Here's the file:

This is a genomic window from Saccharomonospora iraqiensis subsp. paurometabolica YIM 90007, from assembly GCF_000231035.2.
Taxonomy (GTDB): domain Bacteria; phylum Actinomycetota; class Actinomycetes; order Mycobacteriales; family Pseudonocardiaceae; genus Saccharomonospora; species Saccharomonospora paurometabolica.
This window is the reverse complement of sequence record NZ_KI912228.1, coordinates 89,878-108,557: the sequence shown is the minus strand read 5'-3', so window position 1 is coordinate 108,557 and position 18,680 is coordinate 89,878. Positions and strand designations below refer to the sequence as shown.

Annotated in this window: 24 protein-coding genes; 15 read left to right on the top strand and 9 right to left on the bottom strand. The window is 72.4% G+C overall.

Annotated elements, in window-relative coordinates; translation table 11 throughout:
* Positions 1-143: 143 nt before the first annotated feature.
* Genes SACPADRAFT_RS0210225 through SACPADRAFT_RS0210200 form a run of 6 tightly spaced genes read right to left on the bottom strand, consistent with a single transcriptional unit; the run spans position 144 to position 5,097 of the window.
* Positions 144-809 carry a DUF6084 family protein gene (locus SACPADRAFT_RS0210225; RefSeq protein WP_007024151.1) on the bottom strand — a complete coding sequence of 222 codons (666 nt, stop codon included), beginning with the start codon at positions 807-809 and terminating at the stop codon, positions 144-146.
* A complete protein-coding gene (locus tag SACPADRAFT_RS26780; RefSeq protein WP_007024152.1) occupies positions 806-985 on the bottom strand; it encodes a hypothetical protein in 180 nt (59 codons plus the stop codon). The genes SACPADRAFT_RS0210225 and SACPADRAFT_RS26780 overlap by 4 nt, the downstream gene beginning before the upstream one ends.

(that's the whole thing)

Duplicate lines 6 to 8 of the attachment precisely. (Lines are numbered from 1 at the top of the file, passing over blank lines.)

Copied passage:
* Positions 1-143: 143 nt before the first annotated feature.
* Genes SACPADRAFT_RS0210225 through SACPADRAFT_RS0210200 form a run of 6 tightly spaced genes read right to left on the bottom strand, consistent with a single transcriptional unit; the run spans position 144 to position 5,097 of the window.
* Positions 144-809 carry a DUF6084 family protein gene (locus SACPADRAFT_RS0210225; RefSeq protein WP_007024151.1) on the bottom strand — a complete coding sequence of 222 codons (666 nt, stop codon included), beginning with the start codon at positions 807-809 and terminating at the stop codon, positions 144-146.